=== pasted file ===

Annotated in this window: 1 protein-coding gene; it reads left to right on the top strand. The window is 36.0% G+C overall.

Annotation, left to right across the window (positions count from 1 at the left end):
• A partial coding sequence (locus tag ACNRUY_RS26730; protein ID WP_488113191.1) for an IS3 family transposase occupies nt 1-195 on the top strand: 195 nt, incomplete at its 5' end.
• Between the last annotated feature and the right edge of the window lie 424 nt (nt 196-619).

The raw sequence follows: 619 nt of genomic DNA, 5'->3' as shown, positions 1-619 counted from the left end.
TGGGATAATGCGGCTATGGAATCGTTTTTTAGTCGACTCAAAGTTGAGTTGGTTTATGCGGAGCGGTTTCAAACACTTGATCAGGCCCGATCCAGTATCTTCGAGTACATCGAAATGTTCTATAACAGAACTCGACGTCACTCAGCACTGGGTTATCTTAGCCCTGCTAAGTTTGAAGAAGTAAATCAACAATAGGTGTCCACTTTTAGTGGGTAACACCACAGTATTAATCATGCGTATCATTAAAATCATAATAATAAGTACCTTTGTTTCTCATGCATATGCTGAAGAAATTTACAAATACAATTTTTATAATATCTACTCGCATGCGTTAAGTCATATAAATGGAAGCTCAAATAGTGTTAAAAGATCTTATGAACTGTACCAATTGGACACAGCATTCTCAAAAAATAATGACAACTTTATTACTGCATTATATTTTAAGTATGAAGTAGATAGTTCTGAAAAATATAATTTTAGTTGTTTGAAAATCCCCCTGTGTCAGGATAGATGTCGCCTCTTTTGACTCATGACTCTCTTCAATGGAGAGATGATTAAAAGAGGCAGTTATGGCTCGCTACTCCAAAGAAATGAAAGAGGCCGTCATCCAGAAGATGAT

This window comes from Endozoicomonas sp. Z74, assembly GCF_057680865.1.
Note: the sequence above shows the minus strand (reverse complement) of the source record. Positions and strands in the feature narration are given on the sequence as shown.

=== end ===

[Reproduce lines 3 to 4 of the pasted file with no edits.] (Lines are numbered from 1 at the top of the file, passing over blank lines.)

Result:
• A partial coding sequence (locus tag ACNRUY_RS26730; protein ID WP_488113191.1) for an IS3 family transposase occupies nt 1-195 on the top strand: 195 nt, incomplete at its 5' end.
• Between the last annotated feature and the right edge of the window lie 424 nt (nt 196-619).